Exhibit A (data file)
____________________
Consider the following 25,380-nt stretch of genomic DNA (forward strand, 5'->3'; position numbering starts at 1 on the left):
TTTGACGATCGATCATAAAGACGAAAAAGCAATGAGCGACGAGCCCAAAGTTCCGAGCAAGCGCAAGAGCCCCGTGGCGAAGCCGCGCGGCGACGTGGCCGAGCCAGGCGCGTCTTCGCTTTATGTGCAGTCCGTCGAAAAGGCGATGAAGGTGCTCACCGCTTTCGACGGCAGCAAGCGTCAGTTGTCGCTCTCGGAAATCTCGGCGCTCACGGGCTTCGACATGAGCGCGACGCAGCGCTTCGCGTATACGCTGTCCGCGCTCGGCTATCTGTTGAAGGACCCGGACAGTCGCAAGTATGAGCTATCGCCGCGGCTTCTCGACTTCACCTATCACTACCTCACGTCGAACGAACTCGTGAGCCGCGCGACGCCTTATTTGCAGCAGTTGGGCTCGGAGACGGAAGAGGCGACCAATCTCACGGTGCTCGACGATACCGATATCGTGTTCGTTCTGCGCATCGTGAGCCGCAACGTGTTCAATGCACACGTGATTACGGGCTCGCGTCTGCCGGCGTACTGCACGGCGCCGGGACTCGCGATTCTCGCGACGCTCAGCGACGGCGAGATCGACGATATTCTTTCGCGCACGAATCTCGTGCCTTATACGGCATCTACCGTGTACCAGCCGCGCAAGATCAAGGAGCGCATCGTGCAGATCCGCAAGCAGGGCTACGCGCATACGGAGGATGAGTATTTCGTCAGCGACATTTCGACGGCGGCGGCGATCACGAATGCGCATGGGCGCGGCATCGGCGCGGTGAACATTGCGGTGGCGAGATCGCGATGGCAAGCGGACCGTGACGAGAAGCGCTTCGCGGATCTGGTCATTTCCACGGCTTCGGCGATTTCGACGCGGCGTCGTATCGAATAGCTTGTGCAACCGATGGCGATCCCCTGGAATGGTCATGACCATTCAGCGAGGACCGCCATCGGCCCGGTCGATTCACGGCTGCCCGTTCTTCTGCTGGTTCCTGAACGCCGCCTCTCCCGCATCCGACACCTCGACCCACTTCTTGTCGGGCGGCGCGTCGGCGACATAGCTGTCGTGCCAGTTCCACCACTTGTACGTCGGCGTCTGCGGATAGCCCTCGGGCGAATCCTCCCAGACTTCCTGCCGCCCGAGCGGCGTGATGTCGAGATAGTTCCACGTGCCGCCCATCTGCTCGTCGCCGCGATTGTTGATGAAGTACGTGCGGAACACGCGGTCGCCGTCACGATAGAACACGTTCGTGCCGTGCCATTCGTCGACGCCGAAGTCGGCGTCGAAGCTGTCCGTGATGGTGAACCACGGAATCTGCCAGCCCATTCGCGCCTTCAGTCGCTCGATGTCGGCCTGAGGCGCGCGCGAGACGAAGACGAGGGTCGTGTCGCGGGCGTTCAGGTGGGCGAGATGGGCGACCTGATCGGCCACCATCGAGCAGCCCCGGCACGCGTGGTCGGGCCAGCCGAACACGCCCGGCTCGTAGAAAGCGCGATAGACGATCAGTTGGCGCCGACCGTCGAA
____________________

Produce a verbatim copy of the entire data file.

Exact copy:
Consider the following 25,380-nt stretch of genomic DNA (forward strand, 5'->3'; position numbering starts at 1 on the left):
TTTGACGATCGATCATAAAGACGAAAAAGCAATGAGCGACGAGCCCAAAGTTCCGAGCAAGCGCAAGAGCCCCGTGGCGAAGCCGCGCGGCGACGTGGCCGAGCCAGGCGCGTCTTCGCTTTATGTGCAGTCCGTCGAAAAGGCGATGAAGGTGCTCACCGCTTTCGACGGCAGCAAGCGTCAGTTGTCGCTCTCGGAAATCTCGGCGCTCACGGGCTTCGACATGAGCGCGACGCAGCGCTTCGCGTATACGCTGTCCGCGCTCGGCTATCTGTTGAAGGACCCGGACAGTCGCAAGTATGAGCTATCGCCGCGGCTTCTCGACTTCACCTATCACTACCTCACGTCGAACGAACTCGTGAGCCGCGCGACGCCTTATTTGCAGCAGTTGGGCTCGGAGACGGAAGAGGCGACCAATCTCACGGTGCTCGACGATACCGATATCGTGTTCGTTCTGCGCATCGTGAGCCGCAACGTGTTCAATGCACACGTGATTACGGGCTCGCGTCTGCCGGCGTACTGCACGGCGCCGGGACTCGCGATTCTCGCGACGCTCAGCGACGGCGAGATCGACGATATTCTTTCGCGCACGAATCTCGTGCCTTATACGGCATCTACCGTGTACCAGCCGCGCAAGATCAAGGAGCGCATCGTGCAGATCCGCAAGCAGGGCTACGCGCATACGGAGGATGAGTATTTCGTCAGCGACATTTCGACGGCGGCGGCGATCACGAATGCGCATGGGCGCGGCATCGGCGCGGTGAACATTGCGGTGGCGAGATCGCGATGGCAAGCGGACCGTGACGAGAAGCGCTTCGCGGATCTGGTCATTTCCACGGCTTCGGCGATTTCGACGCGGCGTCGTATCGAATAGCTTGTGCAACCGATGGCGATCCCCTGGAATGGTCATGACCATTCAGCGAGGACCGCCATCGGCCCGGTCGATTCACGGCTGCCCGTTCTTCTGCTGGTTCCTGAACGCCGCCTCTCCCGCATCCGACACCTCGACCCACTTCTTGTCGGGCGGCGCGTCGGCGACATAGCTGTCGTGCCAGTTCCACCACTTGTACGTCGGCGTCTGCGGATAGCCCTCGGGCGAATCCTCCCAGACTTCCTGCCGCCCGAGCGGCGTGATGTCGAGATAGTTCCACGTGCCGCCCATCTGCTCGTCGCCGCGATTGTTGATGAAGTACGTGCGGAACACGCGGTCGCCGTCACGATAGAACACGTTCGTGCCGTGCCATTCGTCGACGCCGAAGTCGGCGTCGAAGCTGTCCGTGATGGTGAACCACGGAATCTGCCAGCCCATTCGCGCCTTCAGTCGCTCGATGTCGGCCTGAGGCGCGCGCGAGACGAAGACGAGGGTCGTGTCGCGGGCGTTCAGGTGGGCGAGATGGGCGACCTGATCGGCCACCATCGAGCAGCCCCGGCACGCGTGGTCGGGCCAGCCGAACACGCCCGGCTCGTAGAAAGCGCGATAGACGATCAGTTGGCGCCGACCGTCGAA